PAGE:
Canadian born Rev. Brian Kolodiejchuk, MC, PH.D, one of the founding priests of the Missionaries of Charity Fathers and now director of the Mother Teresa Foundation, has provided us with an outstanding book. The book is a chronological compilation of Mother Teresa's private letters, revealing her inspiration (the vow, the call, the locutions and the visions) for the Missionaries of Charity and her remarkable inner spiritual life. The writings have had minimal editing and almost all were written initially in English. These are the personal communications to her spiritual advisors and close friends, and were never intended for publication. Fr. Koloiejchuk adds excellent commentary throughout providing valuable insights and context. The appendix includes the rule of the Society and a diary from a retreat she made in 1959. Both are worth reading.

Jesus asked Mother Teresa to "Come be My Light" and she responded by dedicating her life to be that light of God's love in the lives of those experiencing darkness. But the fruitfulness of her apostolate came at a steep price of many years of sacrifice. Not only did she live as a "woman of sorrows, familiar with suffering, bearing the suffering and burdens of the Society and the poorest of the poor." But she also lived in "spiritual darkness - the absence of God." This "darkness" would become the greatest trial of her life. She felt, if she ever became a saint, she would be called the "Saint of Darkness." Despite this, she held fast to the promise God made to her - "Do not fear - I shall be with you always...Trust me lovingly - Trust me blindly." She considered herself "a pencil in God's hand" and was convinced God was using her "nothingness" to show His greatness.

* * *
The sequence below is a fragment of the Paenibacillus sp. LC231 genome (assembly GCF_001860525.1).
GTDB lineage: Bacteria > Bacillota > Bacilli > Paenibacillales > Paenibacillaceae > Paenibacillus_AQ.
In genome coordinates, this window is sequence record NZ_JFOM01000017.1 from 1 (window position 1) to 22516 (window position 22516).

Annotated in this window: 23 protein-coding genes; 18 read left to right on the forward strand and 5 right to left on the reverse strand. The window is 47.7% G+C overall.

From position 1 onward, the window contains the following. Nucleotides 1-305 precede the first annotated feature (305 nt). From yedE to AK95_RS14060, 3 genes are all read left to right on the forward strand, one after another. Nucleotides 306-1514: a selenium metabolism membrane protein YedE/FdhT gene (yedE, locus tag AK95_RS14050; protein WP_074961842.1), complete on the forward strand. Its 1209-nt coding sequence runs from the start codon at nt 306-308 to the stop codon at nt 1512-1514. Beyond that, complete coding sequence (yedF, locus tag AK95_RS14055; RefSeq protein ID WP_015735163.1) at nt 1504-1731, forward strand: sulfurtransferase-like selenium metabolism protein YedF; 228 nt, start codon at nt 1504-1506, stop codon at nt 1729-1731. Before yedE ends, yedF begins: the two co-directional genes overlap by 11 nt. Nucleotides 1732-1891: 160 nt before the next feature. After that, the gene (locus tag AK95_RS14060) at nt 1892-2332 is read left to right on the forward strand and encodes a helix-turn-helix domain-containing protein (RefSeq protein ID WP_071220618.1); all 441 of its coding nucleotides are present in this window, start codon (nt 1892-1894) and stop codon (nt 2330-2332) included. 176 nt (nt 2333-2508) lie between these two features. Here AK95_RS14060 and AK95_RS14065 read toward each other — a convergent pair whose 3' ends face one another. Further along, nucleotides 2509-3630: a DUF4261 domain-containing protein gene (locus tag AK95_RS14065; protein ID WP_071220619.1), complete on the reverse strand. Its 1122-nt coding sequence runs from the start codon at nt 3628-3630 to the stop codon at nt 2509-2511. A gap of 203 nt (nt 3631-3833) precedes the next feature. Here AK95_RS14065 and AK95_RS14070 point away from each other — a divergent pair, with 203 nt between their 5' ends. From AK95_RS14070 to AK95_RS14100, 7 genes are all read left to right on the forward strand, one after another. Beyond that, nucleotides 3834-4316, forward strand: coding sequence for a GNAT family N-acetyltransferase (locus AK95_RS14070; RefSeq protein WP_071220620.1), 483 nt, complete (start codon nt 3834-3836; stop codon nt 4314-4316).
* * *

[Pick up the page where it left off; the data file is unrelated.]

The secret of abundant light and love that Mother Teresa displayed is the essence of this book. The reader will learn that the secret lies in the depth and intimacy of her relationship to God throughout her heroic life - living the mission of being a "light to those in darkness." "Come Be My Light" is filled with passages that inspire, and passages to meditate on. It should be read slowly and integrated into one's own call and possibilities.

"Mother Teresa was a fearless missionary all her life. She had heard the voice of God calling her to serve the poor. Armed with the weapon of faith, she was not afraid to face and challenge the world to protect the interests of the most vulnerable members of human society." She was able to lift up those who had fallen, to encourage the faint, to rekindle hope in the disheartened. And most importantly, she showed us how holiness can be reached by simple means - always doing a little more than we feel ready to do for the unloved and unwanted in our society, our community, and in our homes.

Mother Teresa taught us that we each have a chance to radiate God's love to each person we meet throughout each day, thus transforming, little by little, the darkness of the world into His light.